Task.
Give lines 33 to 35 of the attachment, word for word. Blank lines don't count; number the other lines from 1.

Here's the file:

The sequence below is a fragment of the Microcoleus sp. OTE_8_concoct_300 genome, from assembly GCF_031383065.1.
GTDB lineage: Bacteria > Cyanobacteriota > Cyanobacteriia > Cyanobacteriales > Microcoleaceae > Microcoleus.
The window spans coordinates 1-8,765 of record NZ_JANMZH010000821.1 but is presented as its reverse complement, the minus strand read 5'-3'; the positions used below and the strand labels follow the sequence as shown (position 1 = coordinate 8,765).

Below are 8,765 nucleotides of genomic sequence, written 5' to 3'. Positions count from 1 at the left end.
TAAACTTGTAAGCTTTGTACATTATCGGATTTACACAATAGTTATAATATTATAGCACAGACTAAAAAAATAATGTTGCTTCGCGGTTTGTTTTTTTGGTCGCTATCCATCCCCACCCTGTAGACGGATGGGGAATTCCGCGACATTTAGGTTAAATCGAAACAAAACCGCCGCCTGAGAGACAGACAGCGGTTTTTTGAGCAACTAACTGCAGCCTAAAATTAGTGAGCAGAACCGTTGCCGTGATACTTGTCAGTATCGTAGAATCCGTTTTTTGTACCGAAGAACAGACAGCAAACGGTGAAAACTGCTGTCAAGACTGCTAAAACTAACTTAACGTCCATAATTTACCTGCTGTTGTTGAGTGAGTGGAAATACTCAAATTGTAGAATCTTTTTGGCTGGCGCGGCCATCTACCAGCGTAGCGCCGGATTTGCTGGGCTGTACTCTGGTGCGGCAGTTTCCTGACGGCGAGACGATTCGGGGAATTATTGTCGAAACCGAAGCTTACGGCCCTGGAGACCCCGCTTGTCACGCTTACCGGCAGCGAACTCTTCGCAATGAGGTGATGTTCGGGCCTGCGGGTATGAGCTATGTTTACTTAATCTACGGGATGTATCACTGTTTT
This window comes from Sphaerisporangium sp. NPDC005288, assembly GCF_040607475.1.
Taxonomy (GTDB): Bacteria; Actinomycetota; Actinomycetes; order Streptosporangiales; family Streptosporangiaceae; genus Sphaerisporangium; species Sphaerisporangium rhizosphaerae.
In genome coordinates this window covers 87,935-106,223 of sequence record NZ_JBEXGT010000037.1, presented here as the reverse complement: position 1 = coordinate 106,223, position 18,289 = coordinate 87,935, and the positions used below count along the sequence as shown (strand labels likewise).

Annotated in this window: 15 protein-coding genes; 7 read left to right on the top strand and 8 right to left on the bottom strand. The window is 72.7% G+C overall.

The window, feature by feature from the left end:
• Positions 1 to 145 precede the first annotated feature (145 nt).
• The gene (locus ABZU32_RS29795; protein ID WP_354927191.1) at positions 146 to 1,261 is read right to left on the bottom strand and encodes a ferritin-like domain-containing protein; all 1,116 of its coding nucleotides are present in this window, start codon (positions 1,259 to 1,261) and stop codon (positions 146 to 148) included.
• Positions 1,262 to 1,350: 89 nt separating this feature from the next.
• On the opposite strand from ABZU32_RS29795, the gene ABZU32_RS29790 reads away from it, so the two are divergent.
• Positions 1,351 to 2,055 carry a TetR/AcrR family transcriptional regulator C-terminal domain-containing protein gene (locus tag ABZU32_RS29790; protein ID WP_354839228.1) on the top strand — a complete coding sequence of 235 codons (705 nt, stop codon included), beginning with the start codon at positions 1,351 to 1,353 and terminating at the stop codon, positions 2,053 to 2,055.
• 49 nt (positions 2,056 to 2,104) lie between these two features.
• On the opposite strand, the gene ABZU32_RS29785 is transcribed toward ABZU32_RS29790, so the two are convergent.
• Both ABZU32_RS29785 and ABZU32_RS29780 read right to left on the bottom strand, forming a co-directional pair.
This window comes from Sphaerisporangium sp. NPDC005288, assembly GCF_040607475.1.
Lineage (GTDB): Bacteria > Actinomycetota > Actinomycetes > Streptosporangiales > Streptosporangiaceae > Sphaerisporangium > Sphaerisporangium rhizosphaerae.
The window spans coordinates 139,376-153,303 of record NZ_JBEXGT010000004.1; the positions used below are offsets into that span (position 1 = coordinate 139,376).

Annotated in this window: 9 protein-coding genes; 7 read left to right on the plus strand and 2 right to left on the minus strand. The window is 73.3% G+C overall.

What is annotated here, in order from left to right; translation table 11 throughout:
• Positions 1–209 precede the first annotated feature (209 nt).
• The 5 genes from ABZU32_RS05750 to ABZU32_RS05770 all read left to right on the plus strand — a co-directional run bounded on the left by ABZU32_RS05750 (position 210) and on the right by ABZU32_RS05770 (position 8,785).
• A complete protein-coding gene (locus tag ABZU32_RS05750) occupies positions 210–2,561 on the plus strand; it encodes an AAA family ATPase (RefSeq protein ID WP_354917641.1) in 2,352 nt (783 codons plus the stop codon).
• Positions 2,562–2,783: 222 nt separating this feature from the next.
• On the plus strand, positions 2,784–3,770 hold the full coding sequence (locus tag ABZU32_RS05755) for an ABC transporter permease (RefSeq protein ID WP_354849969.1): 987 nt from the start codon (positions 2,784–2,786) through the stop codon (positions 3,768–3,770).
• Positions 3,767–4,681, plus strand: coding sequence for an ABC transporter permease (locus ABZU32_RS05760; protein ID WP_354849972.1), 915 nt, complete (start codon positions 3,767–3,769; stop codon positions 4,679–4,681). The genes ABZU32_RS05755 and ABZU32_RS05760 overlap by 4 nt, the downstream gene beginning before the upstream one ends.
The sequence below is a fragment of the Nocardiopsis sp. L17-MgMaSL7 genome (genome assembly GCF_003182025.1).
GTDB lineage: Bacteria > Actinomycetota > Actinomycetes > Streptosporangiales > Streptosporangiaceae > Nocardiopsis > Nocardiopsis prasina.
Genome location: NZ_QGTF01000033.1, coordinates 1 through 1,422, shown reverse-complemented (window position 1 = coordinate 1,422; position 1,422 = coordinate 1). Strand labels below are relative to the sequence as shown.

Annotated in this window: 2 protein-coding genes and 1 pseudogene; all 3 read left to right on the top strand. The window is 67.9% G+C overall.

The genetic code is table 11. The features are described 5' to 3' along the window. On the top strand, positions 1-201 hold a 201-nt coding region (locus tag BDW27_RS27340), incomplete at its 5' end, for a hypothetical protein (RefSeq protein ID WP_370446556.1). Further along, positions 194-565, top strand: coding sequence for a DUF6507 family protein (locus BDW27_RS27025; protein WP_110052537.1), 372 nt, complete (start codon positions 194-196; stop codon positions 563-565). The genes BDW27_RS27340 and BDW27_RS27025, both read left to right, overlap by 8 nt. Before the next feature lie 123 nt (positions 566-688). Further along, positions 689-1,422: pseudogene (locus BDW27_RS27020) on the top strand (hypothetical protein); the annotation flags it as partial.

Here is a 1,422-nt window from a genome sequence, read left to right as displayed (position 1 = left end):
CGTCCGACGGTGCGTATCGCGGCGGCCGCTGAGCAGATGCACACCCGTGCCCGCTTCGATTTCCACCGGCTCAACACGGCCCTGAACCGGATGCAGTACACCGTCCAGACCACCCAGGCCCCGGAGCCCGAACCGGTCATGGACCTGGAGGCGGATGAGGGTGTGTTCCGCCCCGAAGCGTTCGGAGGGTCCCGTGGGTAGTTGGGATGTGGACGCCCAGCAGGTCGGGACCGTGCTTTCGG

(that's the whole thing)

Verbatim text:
Annotated in this window: 2 protein-coding genes and 1 pseudogene; all 3 read left to right on the top strand. The window is 67.9% G+C overall.

The genetic code is table 11. The features are described 5' to 3' along the window. On the top strand, positions 1-201 hold a 201-nt coding region (locus tag BDW27_RS27340), incomplete at its 5' end, for a hypothetical protein (RefSeq protein ID WP_370446556.1). Further along, positions 194-565, top strand: coding sequence for a DUF6507 family protein (locus BDW27_RS27025; protein WP_110052537.1), 372 nt, complete (start codon positions 194-196; stop codon positions 563-565). The genes BDW27_RS27340 and BDW27_RS27025, both read left to right, overlap by 8 nt. Before the next feature lie 123 nt (positions 566-688). Further along, positions 689-1,422: pseudogene (locus BDW27_RS27020) on the top strand (hypothetical protein); the annotation flags it as partial.

Here is a 1,422-nt window from a genome sequence, read left to right as displayed (position 1 = left end):